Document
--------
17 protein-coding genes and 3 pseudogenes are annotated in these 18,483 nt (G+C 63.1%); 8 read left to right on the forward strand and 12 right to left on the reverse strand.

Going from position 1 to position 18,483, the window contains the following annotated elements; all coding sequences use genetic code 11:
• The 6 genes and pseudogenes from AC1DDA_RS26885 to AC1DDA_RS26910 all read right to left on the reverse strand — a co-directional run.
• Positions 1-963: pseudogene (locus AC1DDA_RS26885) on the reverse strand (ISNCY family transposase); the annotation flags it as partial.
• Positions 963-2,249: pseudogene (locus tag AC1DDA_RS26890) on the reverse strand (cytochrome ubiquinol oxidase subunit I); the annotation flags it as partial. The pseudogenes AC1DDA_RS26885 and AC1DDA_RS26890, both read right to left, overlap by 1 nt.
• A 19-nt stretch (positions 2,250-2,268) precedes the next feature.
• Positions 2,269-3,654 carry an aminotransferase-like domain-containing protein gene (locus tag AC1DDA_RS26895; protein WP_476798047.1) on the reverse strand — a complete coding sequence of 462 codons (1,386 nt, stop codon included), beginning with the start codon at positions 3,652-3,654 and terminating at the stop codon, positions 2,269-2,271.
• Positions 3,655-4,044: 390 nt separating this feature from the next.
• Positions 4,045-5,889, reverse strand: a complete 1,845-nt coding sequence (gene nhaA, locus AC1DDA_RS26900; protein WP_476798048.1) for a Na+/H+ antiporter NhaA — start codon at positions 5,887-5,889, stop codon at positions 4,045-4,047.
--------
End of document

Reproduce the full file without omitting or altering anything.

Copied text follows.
17 protein-coding genes and 3 pseudogenes are annotated in these 18,483 nt (G+C 63.1%); 8 read left to right on the forward strand and 12 right to left on the reverse strand.

Going from position 1 to position 18,483, the window contains the following annotated elements; all coding sequences use genetic code 11:
• The 6 genes and pseudogenes from AC1DDA_RS26885 to AC1DDA_RS26910 all read right to left on the reverse strand — a co-directional run.
• Positions 1-963: pseudogene (locus AC1DDA_RS26885) on the reverse strand (ISNCY family transposase); the annotation flags it as partial.
• Positions 963-2,249: pseudogene (locus tag AC1DDA_RS26890) on the reverse strand (cytochrome ubiquinol oxidase subunit I); the annotation flags it as partial. The pseudogenes AC1DDA_RS26885 and AC1DDA_RS26890, both read right to left, overlap by 1 nt.
• A 19-nt stretch (positions 2,250-2,268) precedes the next feature.
• Positions 2,269-3,654 carry an aminotransferase-like domain-containing protein gene (locus tag AC1DDA_RS26895; protein WP_476798047.1) on the reverse strand — a complete coding sequence of 462 codons (1,386 nt, stop codon included), beginning with the start codon at positions 3,652-3,654 and terminating at the stop codon, positions 2,269-2,271.
• Positions 3,655-4,044: 390 nt separating this feature from the next.
• Positions 4,045-5,889, reverse strand: a complete 1,845-nt coding sequence (gene nhaA, locus AC1DDA_RS26900; protein WP_476798048.1) for a Na+/H+ antiporter NhaA — start codon at positions 5,887-5,889, stop codon at positions 4,045-4,047.